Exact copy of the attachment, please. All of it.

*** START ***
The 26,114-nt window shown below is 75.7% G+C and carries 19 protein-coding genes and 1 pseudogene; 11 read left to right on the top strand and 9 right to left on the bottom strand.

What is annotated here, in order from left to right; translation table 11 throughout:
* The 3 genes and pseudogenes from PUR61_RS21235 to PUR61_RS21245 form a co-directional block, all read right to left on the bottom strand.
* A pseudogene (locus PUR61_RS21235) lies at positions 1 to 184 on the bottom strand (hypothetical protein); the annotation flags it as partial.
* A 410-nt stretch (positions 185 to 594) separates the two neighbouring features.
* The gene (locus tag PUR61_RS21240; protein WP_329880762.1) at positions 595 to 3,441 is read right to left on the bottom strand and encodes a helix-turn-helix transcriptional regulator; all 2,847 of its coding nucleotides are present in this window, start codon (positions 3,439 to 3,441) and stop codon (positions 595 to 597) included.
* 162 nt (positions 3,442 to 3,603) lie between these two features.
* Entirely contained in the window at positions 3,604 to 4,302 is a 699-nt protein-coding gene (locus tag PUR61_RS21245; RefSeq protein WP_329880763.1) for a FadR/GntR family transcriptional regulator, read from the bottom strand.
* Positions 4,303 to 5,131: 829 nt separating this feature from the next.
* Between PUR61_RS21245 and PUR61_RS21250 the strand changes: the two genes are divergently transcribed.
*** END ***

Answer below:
The 26,114-nt window shown below is 75.7% G+C and carries 19 protein-coding genes and 1 pseudogene; 11 read left to right on the top strand and 9 right to left on the bottom strand.

What is annotated here, in order from left to right; translation table 11 throughout:
* The 3 genes and pseudogenes from PUR61_RS21235 to PUR61_RS21245 form a co-directional block, all read right to left on the bottom strand.
* A pseudogene (locus PUR61_RS21235) lies at positions 1 to 184 on the bottom strand (hypothetical protein); the annotation flags it as partial.
* A 410-nt stretch (positions 185 to 594) separates the two neighbouring features.
* The gene (locus tag PUR61_RS21240; protein WP_329880762.1) at positions 595 to 3,441 is read right to left on the bottom strand and encodes a helix-turn-helix transcriptional regulator; all 2,847 of its coding nucleotides are present in this window, start codon (positions 3,439 to 3,441) and stop codon (positions 595 to 597) included.
* 162 nt (positions 3,442 to 3,603) lie between these two features.
* Entirely contained in the window at positions 3,604 to 4,302 is a 699-nt protein-coding gene (locus tag PUR61_RS21245; RefSeq protein WP_329880763.1) for a FadR/GntR family transcriptional regulator, read from the bottom strand.
* Positions 4,303 to 5,131: 829 nt separating this feature from the next.
* Between PUR61_RS21245 and PUR61_RS21250 the strand changes: the two genes are divergently transcribed.